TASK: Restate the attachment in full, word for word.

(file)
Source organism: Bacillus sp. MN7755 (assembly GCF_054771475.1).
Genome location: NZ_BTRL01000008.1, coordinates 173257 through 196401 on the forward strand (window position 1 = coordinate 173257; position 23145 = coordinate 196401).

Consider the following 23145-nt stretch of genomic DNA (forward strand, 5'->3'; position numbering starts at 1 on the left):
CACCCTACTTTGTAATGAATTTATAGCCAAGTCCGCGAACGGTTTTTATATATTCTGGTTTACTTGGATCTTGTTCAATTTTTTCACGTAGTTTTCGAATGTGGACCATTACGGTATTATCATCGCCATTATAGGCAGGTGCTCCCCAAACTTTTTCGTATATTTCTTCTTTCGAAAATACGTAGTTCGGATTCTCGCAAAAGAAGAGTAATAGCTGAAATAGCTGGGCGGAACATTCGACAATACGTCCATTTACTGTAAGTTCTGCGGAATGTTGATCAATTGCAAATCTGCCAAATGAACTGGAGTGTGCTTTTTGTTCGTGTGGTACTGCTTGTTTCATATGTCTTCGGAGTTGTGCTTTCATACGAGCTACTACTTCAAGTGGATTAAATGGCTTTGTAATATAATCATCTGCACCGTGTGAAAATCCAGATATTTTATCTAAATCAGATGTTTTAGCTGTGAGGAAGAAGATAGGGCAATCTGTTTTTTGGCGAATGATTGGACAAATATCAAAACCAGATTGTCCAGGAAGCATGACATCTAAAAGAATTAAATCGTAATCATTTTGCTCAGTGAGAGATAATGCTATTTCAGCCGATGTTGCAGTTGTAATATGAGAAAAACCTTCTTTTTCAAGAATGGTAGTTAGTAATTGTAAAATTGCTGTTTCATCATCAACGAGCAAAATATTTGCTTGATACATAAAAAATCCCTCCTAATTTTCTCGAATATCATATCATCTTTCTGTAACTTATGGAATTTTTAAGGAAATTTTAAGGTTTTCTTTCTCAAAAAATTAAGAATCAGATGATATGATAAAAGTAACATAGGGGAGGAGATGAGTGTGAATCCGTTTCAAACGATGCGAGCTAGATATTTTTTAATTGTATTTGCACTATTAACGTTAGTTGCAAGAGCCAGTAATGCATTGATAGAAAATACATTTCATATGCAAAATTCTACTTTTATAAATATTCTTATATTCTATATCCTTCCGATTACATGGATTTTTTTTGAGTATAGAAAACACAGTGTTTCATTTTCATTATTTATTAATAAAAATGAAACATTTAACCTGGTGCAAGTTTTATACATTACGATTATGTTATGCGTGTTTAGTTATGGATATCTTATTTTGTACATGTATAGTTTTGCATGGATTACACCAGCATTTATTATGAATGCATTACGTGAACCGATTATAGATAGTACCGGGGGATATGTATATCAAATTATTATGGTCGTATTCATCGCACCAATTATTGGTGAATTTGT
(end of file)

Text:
Source organism: Bacillus sp. MN7755 (assembly GCF_054771475.1).
Genome location: NZ_BTRL01000008.1, coordinates 173257 through 196401 on the forward strand (window position 1 = coordinate 173257; position 23145 = coordinate 196401).

Consider the following 23145-nt stretch of genomic DNA (forward strand, 5'->3'; position numbering starts at 1 on the left):
CACCCTACTTTGTAATGAATTTATAGCCAAGTCCGCGAACGGTTTTTATATATTCTGGTTTACTTGGATCTTGTTCAATTTTTTCACGTAGTTTTCGAATGTGGACCATTACGGTATTATCATCGCCATTATAGGCAGGTGCTCCCCAAACTTTTTCGTATATTTCTTCTTTCGAAAATACGTAGTTCGGATTCTCGCAAAAGAAGAGTAATAGCTGAAATAGCTGGGCGGAACATTCGACAATACGTCCATTTACTGTAAGTTCTGCGGAATGTTGATCAATTGCAAATCTGCCAAATGAACTGGAGTGTGCTTTTTGTTCGTGTGGTACTGCTTGTTTCATATGTCTTCGGAGTTGTGCTTTCATACGAGCTACTACTTCAAGTGGATTAAATGGCTTTGTAATATAATCATCTGCACCGTGTGAAAATCCAGATATTTTATCTAAATCAGATGTTTTAGCTGTGAGGAAGAAGATAGGGCAATCTGTTTTTTGGCGAATGATTGGACAAATATCAAAACCAGATTGTCCAGGAAGCATGACATCTAAAAGAATTAAATCGTAATCATTTTGCTCAGTGAGAGATAATGCTATTTCAGCCGATGTTGCAGTTGTAATATGAGAAAAACCTTCTTTTTCAAGAATGGTAGTTAGTAATTGTAAAATTGCTGTTTCATCATCAACGAGCAAAATATTTGCTTGATACATAAAAAATCCCTCCTAATTTTCTCGAATATCATATCATCTTTCTGTAACTTATGGAATTTTTAAGGAAATTTTAAGGTTTTCTTTCTCAAAAAATTAAGAATCAGATGATATGATAAAAGTAACATAGGGGAGGAGATGAGTGTGAATCCGTTTCAAACGATGCGAGCTAGATATTTTTTAATTGTATTTGCACTATTAACGTTAGTTGCAAGAGCCAGTAATGCATTGATAGAAAATACATTTCATATGCAAAATTCTACTTTTATAAATATTCTTATATTCTATATCCTTCCGATTACATGGATTTTTTTTGAGTATAGAAAACACAGTGTTTCATTTTCATTATTTATTAATAAAAATGAAACATTTAACCTGGTGCAAGTTTTATACATTACGATTATGTTATGCGTGTTTAGTTATGGATATCTTATTTTGTACATGTATAGTTTTGCATGGATTACACCAGCATTTATTATGAATGCATTACGTGAACCGATTATAGATAGTACCGGGGGATATGTATATCAAATTATTATGGTCGTATTCATCGCACCAATTATTGGTGAATTTGT